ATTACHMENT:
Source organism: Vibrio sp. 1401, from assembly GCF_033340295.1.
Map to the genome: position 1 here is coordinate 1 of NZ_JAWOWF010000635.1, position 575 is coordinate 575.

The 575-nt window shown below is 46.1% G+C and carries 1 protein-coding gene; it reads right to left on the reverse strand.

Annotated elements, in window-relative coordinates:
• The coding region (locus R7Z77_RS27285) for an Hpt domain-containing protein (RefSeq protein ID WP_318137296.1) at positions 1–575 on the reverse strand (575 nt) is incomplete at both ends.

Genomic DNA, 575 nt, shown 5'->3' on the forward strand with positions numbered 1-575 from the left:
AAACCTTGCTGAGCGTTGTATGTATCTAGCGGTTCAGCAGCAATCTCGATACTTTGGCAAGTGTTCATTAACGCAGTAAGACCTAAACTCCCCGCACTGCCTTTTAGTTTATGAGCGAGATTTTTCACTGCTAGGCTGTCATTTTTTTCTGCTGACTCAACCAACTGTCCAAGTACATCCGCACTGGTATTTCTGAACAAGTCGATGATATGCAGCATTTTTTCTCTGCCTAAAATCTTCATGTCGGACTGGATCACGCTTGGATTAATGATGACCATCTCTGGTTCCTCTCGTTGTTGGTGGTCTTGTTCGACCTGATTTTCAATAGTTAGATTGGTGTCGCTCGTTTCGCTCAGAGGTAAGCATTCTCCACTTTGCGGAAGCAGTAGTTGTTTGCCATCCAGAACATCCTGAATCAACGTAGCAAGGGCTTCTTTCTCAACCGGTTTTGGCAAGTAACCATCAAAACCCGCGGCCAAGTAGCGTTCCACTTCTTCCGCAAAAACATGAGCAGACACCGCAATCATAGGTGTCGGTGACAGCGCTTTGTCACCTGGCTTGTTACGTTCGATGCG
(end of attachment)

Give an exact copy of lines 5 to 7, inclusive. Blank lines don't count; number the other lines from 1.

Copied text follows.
• The coding region (locus R7Z77_RS27285) for an Hpt domain-containing protein (RefSeq protein ID WP_318137296.1) at positions 1–575 on the reverse strand (575 nt) is incomplete at both ends.

Genomic DNA, 575 nt, shown 5'->3' on the forward strand with positions numbered 1-575 from the left:
AAACCTTGCTGAGCGTTGTATGTATCTAGCGGTTCAGCAGCAATCTCGATACTTTGGCAAGTGTTCATTAACGCAGTAAGACCTAAACTCCCCGCACTGCCTTTTAGTTTATGAGCGAGATTTTTCACTGCTAGGCTGTCATTTTTTTCTGCTGACTCAACCAACTGTCCAAGTACATCCGCACTGGTATTTCTGAACAAGTCGATGATATGCAGCATTTTTTCTCTGCCTAAAATCTTCATGTCGGACTGGATCACGCTTGGATTAATGATGACCATCTCTGGTTCCTCTCGTTGTTGGTGGTCTTGTTCGACCTGATTTTCAATAGTTAGATTGGTGTCGCTCGTTTCGCTCAGAGGTAAGCATTCTCCACTTTGCGGAAGCAGTAGTTGTTTGCCATCCAGAACATCCTGAATCAACGTAGCAAGGGCTTCTTTCTCAACCGGTTTTGGCAAGTAACCATCAAAACCCGCGGCCAAGTAGCGTTCCACTTCTTCCGCAAAAACATGAGCAGACACCGCAATCATAGGTGTCGGTGACAGCGCTTTGTCACCTGGCTTGTTACGTTCGATGCG